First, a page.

11. Phytotransformation  chemical modification of environmental substances as a result of plant metabolism resulting in their inactivation, degradation (phytodegradation), or immobilization (phytostabilization).  Trichloroethylene (TCE), a widespread ground water contaminant, transformed to less toxic metabolites by using hybrid poplar tree.  Air Force facility in Texas using cottonwoods to treat a large ground water cloud of TCE.  EPA research lab using parrot feather (a common aquatic weed) for TNT treatment.
  12. Phytostimulation  Phytostimulation is the process where root released compounds enhance microbial activity in the rhizosphere.  Rhizosphere = soil + root + microbes  Symbiotic relation  Enhanced rhizosphere biodegradation  Phytostimulation  Plant assisted bioremediation
  13. Continued…..  Sugars, alcohols, and organic acids act as carbohydrate sources for the soil microflora and enhance microbial growth and activity.  Act as chemotactic signals for certain microbes.  The roots also loosen the soil and transport water to the rhizosphere thus enhancing microbial activity  Digest organic pollutants such as fuels and solvents, producing harmless products
  14. Phytovolatilization  Plants uptake contaminants which are water soluble and release them into the atmosphere as they transpire the water  The contaminant may become modified along the way, as the water travels along the plant's vascular system from the roots to the leaves, whereby the contaminants evaporate into the air surrounding the plant  Poplar trees volatilize up to 90% of the TCE they absorb
  15. Rhizofiltration  filtering water through a mass of roots to remove toxic substances or excess  The contaminants are either adsorbed onto the root surface or are absorbed by the plant roots  1995, Sunflowers were used in a pond near Chernobyl  Plants used for
  16. Chernobyl -sunflowers were grown in radioactively contaminated pools
  17. Role of genetics  Genetic engineering is a powerful method for enhancing natural Phytoremediation capabilities, or for introducing new capabilities into plants.  Example, genes encoding a nitroreductase from a bacterium were inserted into tobacco and showed faster removal of TNT and enhanced resistance to the toxic effects of TNT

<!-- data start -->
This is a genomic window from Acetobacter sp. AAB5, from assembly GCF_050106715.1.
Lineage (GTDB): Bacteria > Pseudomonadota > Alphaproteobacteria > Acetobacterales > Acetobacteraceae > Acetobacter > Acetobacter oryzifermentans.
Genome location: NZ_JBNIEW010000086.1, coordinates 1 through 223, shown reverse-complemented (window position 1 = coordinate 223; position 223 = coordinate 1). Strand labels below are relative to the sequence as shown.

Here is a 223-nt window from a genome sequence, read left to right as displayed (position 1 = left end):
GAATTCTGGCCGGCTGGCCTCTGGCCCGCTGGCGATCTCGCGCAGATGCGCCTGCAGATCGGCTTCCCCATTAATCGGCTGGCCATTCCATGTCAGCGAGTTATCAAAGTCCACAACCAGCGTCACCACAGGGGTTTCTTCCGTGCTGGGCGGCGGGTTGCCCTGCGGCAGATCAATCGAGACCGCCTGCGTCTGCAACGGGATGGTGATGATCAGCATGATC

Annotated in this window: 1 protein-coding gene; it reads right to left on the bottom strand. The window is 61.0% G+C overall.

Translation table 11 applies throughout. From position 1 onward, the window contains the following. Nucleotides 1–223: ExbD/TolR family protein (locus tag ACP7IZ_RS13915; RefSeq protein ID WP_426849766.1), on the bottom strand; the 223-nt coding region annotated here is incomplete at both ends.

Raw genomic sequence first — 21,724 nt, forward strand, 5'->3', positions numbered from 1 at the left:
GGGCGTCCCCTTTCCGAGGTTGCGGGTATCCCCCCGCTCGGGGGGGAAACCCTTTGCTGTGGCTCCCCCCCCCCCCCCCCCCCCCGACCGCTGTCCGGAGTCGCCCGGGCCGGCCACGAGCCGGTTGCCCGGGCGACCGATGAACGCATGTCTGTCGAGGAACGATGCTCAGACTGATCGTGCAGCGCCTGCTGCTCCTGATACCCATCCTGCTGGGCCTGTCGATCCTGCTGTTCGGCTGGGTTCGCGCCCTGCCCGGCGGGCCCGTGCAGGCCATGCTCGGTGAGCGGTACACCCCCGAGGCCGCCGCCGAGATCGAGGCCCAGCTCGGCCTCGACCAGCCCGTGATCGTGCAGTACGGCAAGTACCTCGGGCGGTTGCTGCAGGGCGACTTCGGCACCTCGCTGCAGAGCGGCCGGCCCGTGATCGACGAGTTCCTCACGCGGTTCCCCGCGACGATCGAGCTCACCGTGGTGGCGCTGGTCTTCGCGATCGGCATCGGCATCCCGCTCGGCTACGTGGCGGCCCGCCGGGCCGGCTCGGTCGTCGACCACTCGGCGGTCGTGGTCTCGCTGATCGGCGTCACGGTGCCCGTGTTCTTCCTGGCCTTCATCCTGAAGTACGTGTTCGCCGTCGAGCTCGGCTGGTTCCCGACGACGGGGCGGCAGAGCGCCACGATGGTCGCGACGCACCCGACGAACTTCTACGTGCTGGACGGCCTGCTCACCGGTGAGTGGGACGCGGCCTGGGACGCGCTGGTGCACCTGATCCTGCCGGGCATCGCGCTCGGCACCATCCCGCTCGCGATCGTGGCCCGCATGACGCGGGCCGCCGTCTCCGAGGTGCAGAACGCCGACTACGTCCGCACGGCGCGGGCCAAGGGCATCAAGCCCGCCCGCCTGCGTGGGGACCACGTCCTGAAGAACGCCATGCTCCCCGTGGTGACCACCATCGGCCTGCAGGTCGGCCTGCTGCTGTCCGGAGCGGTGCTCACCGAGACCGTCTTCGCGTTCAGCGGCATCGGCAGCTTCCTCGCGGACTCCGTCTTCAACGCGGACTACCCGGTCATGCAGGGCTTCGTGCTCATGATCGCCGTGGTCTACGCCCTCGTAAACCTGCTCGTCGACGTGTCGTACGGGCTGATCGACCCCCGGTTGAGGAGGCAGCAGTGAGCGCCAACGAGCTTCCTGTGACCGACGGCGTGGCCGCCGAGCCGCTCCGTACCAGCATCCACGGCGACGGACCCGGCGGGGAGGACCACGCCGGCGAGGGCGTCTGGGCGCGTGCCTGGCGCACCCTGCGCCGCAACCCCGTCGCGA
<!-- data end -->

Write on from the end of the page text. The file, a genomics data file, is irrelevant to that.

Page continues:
18. Hyperaccumulators  A plant that absorbs toxins, such as heavy metals, to a greater concentration than that in the soil in which it is growing  A number of interactions may be affected by metal hyperaccumulation:  mutualism (including mycorrhizae)
  19. Phytoscreening  Plants are able to translocate and accumulate particular types of contaminants:  plants can be used as biosensors of subsurface contamination  Phytoscreening may lead to more optimized site investigations and reduce contaminated site cleanup costs
  20. Advantages  Cost effective when compared to other more conventional methods.  “natural” method, more aesthetically pleasing.  minimal land disturbance.  reduces potential for transport of contaminants by wind, reduces soil erosion  hyper-accumulators of contaminants mean a much smaller volume of toxic waste.  multiple contaminants can be removed with the same plant.
  21. Disadvantages  Slow rate and difficult to achieve acceptable levels of decontamination.  Possibility of contaminated plants entering the food chain.  Possible spread of contaminant through falling leaves.  Trees and plants require care.  Contaminant might kill the tree.  Degradation product could be worse than original contaminant.  Only surface soil (root zone) can be treated  Cleanup takes several years
  22. Conclusion  Although much remains to be studied, Phytoremediation will clearly play some role in the stabilization and remediation of many contaminated sites.  The main factor driving the implementation of Phytoremediation projects are low costs with significant improvements in site aesthetics and the potential for ecosystem restoration.